Spiritual psychotherapy is a growing and evolving field of practice with ancient roots. It is a branch of sciences recognizing the multifaceted nature of our existence and interactions in the world. Aside from physical, psychological, and social factors which affect our health and well-being, spiritual psychotherapy recognizes the relevance of the dimension of the human spirit in the search for meaningful goals, relationships, and connections and our interaction with the transcendental dimension (which many people identify as the dimension of the Creator; Superior Being; the Divine; or God). The ancient roots of spiritual psychotherapy can be recognised in the age-old questions echoed in thousands of ways and languages across all cultures and all societies since the dawn of humanity: “Who are we?” and “What is our mission?” or in a personal way: “Who am I?” and “What is my mission?” Viktor E. Frankl’s Logotherapy and Existential Analysis (also known as “The Third Viennese School of Psychotherapy”) was directly derived from such deep-seated humanistic-existentialist concerns. At the root of Frankl’s theory is the conviction that the “Search for Meaning” is the most fundamental human motivating force. His theory, which is called “Logotheory,” is based on three Pillars, basic assumptions, with profound anthropological, philosophical and psychotherapeutic implications. Existential analysis in Frankl’s practice (Logotherapy) is always more than a historical unfolding of events. Existence is understood in the context of the dynamics of the search for meaning (meaning of the moment) in the context of an Ultimate Meaning (the dimension of the Transcendent; Divine; or God) giving human life unlimited value and dignity. A doctor, a neurologist, a psychiatrist, and a survivor of the Holocaust, Frankl is world-renown for his book “Man’s Search for Meaning.” The work he presents in this book (the principles of Logotherapy and Existential Analysis) has been recognized both as a most significant contribution to psychological thought and movement, and conveying deeply religious thought. The present study employs a hermeneutic-phenomenological methodology (qualitative scientific method) to explore the basic tenets of Viktor E. Frankl’s meaning-centered theory and therapy in the light of the Biblical narratives. Old Testament and New Testament writings are used as the context within which humanity’s search for meaning as a fundamental existential quest takes place. This methodology relies on a dialogue, interpretation, and documentation of evolving understanding according to themes. General questions such as “Which are the basic tenets of Frankl’s Meaning-centered therapy?;” “Which are the resources of the human spirit?;” “What is spirituality?;” “What is religion?;” “What can we learn from the Bible about the Transcendental context of our existence?;” and “What are the implications of our findings for current practice principles?” have been selected to guide the research project and gradually unfold to introduce the reader to the narrative (an evolving story of a part in the context of the whole). The reader is invited to join the circle of evolving understanding and journey of discovery.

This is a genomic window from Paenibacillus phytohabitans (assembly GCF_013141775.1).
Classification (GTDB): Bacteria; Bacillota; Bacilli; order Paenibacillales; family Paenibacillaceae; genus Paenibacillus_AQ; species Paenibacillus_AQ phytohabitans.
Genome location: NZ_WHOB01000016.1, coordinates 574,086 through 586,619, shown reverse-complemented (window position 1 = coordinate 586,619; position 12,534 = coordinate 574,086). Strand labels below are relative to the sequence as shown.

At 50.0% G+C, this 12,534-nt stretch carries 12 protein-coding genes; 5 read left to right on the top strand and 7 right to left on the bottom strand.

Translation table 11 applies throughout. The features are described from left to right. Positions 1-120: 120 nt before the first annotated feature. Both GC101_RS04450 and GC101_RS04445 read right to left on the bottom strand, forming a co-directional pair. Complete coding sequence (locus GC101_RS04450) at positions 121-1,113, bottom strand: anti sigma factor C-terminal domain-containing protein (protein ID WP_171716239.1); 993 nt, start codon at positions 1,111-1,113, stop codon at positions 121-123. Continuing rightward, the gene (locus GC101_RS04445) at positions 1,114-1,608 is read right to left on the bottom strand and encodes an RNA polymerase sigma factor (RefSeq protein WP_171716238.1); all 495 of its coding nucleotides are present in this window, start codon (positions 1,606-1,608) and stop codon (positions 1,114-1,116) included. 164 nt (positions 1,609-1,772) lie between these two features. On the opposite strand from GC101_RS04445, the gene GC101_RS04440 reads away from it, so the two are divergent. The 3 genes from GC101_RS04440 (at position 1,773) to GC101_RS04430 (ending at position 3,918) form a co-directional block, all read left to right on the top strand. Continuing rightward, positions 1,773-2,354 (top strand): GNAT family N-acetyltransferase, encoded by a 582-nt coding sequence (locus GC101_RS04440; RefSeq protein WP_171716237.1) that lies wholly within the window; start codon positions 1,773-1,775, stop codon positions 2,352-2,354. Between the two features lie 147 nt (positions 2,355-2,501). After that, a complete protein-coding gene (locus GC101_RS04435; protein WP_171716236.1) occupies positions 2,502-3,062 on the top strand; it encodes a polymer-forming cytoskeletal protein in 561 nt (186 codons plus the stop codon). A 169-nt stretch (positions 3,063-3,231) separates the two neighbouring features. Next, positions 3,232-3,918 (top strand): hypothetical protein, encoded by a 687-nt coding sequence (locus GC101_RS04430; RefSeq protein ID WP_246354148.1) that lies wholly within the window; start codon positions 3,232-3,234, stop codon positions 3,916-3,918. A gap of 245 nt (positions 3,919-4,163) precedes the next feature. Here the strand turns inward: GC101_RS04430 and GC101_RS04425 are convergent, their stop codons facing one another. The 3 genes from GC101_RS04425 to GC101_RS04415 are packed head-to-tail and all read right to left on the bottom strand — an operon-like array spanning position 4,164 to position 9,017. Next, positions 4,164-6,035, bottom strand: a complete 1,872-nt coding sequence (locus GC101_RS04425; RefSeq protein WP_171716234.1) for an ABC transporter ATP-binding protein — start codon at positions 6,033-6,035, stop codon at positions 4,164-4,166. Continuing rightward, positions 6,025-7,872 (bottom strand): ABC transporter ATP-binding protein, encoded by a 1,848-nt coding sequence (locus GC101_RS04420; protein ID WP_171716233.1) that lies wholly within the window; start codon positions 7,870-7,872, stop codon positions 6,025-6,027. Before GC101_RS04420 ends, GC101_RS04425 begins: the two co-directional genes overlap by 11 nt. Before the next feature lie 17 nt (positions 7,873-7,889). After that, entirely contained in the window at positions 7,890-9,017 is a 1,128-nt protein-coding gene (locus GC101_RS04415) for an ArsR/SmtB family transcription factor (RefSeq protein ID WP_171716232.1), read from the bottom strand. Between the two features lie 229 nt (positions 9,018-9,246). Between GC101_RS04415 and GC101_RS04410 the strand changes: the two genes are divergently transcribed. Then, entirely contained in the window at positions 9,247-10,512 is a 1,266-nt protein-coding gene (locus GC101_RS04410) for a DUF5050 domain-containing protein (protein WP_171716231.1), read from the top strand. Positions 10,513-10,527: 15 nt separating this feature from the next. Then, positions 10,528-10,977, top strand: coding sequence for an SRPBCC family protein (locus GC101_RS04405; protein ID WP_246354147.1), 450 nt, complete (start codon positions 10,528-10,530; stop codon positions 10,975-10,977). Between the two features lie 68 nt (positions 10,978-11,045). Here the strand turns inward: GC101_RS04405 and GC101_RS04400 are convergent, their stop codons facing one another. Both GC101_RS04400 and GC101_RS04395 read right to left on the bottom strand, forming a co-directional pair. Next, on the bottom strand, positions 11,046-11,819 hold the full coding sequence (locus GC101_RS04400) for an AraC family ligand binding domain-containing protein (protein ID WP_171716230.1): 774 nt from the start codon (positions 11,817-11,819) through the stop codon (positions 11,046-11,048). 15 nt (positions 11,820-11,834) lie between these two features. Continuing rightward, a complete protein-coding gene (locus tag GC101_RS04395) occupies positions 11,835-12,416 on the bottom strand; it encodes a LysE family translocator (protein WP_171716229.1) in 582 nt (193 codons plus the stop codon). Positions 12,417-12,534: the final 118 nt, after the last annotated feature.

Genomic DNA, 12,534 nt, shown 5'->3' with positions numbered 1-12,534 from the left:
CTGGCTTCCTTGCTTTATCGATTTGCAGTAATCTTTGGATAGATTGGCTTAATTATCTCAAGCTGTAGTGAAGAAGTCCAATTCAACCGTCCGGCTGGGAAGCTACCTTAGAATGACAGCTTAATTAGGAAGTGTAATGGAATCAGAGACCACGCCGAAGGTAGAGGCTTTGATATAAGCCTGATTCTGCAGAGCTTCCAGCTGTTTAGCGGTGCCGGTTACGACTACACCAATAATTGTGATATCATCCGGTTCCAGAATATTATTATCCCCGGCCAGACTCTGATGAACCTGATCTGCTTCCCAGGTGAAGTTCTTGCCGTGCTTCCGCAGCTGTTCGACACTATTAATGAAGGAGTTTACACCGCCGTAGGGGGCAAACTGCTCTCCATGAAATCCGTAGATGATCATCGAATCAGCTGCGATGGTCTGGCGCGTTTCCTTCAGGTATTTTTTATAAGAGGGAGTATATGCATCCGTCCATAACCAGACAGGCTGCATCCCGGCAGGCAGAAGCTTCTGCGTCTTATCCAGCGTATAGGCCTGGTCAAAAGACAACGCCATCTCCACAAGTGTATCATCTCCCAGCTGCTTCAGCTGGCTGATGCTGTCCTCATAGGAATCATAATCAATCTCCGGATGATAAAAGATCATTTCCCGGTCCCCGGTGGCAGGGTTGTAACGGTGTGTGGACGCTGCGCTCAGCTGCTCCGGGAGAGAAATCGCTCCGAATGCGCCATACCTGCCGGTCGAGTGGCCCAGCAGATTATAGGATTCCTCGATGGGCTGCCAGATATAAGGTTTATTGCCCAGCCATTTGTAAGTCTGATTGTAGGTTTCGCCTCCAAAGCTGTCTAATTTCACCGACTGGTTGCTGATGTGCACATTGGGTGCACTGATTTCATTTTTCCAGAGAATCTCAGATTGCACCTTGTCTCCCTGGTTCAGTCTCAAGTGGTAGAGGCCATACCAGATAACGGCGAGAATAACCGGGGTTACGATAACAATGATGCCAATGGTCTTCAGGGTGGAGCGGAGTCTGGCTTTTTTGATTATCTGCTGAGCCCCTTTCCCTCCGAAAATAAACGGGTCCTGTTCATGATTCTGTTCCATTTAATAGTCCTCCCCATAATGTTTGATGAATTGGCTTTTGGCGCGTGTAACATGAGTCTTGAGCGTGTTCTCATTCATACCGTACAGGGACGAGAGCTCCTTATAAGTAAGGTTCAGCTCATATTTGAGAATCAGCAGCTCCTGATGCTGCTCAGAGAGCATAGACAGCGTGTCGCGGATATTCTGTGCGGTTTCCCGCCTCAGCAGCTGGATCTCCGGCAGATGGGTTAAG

About the Authors:
Maria Marshall, Registered Psychotherapist in Ontario, Canada, began her studies in psychology at the University of Budapest, Hungary. She moved to Canada and completed her Bachelor's Degree with first class honours in psychology in Calgary, Alberta. She continued her studies at Hardin-Simmons University, Texas, where she completed her Master's Degree in Counselling and Human Development. She returned to Canada where she earned her PhD Degree in Counselling Psychology at the University of Alberta in Edmonton.
Subsequently, she trained with Elisabeth Lukas, a former student of Viktor Frankl in Vienna, Austria. She worked as a counselling psychologist in Alberta, British Columbia and Nova Scotia. She taught psychology at the University of Portsmouth, England.
Her research interests are evidence based meaning-centered interventions and their applications in clinical practice and everyday living. She is author of several books and peer review articles.
She offers courses on Logotherapy and Existential Analysis
Edward Marshall, Registered Psychotherapist in Ontario, Canada, worked as a family doctor and completed a PhD in Neurosciences in Spain.
Subsequently, he studied psychotherapy within a Clinical Psychiatry program at the University of Leeds in England. He worked in hospitals and community mental health centers. He trained in psychodynamic psychotherapy, cognitive behavioural therapy, and humanistic-existential psychotherapy.
Since he moved to Canada, he worked as psychotherapist and offered courses on Viktor Frankl's Logotherapy. In addition, he provides executive coaching services.
His research interests are studying models of the freedom of will and consent in relationships. He is author of several books and peer review articles.
Edward is Associate Certified Coach with the International Coach Federation. He offers bilingual courses on Logotherapy and Existential Analysis and Existential Coaching.